There are an incredible number of skills a coach needs to possess to be an effective leader, instructor, communicator and proxy of your box. Some take hours to master, most take years, but your staff should aim to be constantly improving in all the requisite domains. Coach Glassman has summed it up best as their “give a shit” AKA “care”-factor. However, there are plenty of extremely knowledgeable, well-spoken and technically trained coaches out there who can’t get out of their own way because they are seen as cold and not personable. As the coach of the class your body language MUST say “I’m approachable!”. No matter how much you know or how eloquently you can speak, if you’re viewed as intimidating or unapproachable people are NOT going to feel comfortable asking you for help.
If you feel you’re in the camp I just described the first step I recommend you take is film the classes you teach or have a coach watch and evaluate you during class. Once your class is over, watch your video (yes, the entire class) or debrief with your evaluator. I totally sympathize with the awkwardness you’re going to feel while watching yourself coach but get it over, we’re here to get better. So what are you watching for? Your body language. How much of the class do you spend with a coffee cup in your hand? Do you post up at the front of the room like a statue with your hands in your pockets? Do you work the room with your arms crossed in front of your body? Although everyone’s opinions are subjective, almost everyone can agree that these examples are not the mark of a professional. I recommend you tally up the amount of time you do these things (or similar behaviors) and make an honest assessment of your shortfalls. Not sure where to start? I’ve got you covered.
Ditch the coffee mug
You’re not on a coffee break, you’re on the clock, act like it. Your hands need to be free to demonstrate, make gestures and cue athletes. It shows members you’re involved and ready to help and aren’t just supervising your class.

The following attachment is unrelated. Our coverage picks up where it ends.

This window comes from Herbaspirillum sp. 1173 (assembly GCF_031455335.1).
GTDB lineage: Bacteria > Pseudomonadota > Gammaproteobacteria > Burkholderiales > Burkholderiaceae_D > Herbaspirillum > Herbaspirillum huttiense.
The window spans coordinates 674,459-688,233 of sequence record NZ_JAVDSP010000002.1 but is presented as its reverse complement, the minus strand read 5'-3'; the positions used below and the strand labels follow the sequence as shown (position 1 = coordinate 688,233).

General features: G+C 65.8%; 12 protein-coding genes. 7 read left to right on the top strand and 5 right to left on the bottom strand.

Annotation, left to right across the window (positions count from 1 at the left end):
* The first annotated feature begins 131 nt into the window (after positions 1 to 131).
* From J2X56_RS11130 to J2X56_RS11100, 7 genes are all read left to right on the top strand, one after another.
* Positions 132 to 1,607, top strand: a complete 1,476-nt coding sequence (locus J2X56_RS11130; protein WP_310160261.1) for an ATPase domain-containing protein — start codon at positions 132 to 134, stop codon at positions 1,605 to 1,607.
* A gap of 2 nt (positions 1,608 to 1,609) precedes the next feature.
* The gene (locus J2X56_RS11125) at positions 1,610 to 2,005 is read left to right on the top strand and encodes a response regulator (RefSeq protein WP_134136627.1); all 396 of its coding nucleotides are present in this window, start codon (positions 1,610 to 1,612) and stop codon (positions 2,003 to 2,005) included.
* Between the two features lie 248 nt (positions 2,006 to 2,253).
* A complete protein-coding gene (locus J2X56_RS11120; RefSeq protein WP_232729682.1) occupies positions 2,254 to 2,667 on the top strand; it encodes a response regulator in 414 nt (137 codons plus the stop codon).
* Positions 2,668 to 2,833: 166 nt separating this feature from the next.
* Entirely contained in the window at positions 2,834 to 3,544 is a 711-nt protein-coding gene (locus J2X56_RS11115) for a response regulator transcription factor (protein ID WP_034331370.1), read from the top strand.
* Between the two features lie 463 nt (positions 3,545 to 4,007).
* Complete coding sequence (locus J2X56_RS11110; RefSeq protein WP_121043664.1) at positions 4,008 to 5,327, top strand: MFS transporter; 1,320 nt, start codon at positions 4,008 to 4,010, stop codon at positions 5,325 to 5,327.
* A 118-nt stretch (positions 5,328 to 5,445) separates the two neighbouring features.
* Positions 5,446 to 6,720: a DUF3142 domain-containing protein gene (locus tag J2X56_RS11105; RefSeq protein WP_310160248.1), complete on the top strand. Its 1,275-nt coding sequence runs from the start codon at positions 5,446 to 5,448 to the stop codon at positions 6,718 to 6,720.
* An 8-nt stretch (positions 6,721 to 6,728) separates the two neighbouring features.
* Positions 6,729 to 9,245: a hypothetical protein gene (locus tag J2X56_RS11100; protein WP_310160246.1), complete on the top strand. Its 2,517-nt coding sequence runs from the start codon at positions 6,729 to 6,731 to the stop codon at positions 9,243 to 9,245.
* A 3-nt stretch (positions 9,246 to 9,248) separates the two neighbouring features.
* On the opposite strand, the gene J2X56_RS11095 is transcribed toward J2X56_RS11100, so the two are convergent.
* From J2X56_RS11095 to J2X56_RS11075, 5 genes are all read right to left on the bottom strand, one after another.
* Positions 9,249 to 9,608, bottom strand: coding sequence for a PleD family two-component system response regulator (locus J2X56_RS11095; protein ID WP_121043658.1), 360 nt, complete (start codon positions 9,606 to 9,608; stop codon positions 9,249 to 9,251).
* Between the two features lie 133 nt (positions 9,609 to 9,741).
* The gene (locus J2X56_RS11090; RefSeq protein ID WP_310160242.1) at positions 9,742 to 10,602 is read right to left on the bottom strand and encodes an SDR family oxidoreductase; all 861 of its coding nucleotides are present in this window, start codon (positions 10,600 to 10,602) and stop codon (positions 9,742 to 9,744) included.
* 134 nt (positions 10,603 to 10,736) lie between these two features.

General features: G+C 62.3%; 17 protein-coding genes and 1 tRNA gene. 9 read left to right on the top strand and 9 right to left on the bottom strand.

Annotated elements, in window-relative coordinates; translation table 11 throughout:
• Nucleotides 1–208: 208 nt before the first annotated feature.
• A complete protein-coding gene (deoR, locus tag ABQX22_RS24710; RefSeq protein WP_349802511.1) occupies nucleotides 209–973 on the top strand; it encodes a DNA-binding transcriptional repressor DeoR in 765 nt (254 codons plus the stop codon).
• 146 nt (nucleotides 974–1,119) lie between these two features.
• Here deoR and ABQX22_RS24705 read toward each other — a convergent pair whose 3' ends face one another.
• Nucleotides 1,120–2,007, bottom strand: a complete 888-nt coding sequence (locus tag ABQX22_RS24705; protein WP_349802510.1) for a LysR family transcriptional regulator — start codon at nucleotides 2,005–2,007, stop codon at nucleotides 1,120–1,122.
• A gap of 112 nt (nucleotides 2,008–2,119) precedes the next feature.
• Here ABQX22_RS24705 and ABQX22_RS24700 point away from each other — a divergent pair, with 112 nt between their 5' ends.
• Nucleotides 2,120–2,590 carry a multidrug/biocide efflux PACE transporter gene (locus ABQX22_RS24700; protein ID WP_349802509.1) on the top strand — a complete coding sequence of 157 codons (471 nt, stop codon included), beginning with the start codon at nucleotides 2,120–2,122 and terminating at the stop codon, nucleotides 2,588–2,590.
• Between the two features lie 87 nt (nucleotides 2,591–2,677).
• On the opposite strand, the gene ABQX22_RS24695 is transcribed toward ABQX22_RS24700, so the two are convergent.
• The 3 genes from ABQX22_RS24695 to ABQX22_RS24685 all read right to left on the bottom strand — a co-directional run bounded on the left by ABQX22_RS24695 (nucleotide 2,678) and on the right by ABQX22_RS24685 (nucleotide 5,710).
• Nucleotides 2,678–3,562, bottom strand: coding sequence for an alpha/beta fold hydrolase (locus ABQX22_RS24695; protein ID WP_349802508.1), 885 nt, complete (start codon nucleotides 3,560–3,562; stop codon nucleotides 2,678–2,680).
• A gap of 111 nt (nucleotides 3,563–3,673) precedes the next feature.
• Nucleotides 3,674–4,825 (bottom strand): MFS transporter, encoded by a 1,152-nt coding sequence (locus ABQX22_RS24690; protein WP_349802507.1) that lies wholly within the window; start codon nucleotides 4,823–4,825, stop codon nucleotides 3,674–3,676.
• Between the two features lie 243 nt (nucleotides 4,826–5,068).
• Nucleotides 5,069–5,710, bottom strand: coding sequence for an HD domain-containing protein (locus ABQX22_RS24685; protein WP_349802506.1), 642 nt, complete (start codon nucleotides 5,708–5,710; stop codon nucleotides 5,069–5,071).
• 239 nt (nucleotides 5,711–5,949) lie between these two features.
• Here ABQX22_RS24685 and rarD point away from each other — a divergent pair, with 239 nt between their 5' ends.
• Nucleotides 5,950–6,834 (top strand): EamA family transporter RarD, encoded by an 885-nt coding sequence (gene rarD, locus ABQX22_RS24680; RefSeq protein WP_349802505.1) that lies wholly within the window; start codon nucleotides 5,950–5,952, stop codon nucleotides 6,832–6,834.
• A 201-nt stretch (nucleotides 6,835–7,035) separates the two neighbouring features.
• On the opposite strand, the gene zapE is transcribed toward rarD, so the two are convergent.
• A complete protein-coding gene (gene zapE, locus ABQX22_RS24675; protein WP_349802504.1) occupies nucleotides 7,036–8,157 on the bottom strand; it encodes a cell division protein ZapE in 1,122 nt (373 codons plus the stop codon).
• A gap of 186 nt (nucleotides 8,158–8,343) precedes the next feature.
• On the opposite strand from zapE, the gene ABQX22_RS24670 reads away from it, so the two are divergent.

You’re not a statue
Stop posting up at the whiteboard, or next to the volume knob on the stereo, or god-forbid your cell phone (I’m not even going to waste any additional energy on the cell phone topic other than say: put it away). Walk around the room and interact with your athletes about personal and class related subject. Don’t shout cues from across the room unless there’s a safety concern – walk up to your athletes and coach them.
Get your hands out of your pockets
Whether you agree or not, having your arms crossed arms or yours hands in your pockets makes it look like you couldn’t possibly be bothered. Uncross those arms, take those hands out of your pockets and interact with your crew!
Smiling is the easiest behavior modification you can make and it takes as close to ZERO effort as it gets. The more you smile, the more people are going to want to be around you, listen to you, and therefore, trust you. Smiling also changes your own personal mood, but that’s a topic for another day.
The provided list of changes isn’t meant to be exhaustive, but just simply a few strategies to employ to improve your approachability. There are certainly other ways to develop your personality, and we encourage you to work on them in the same manner in which you look to improve your ability teaching the air squat. Now that you have a few skills to work on, put them into practice, film yourself again, and watch to see how your classes and your interactions within your classes improve.
Written by Matt Sherburne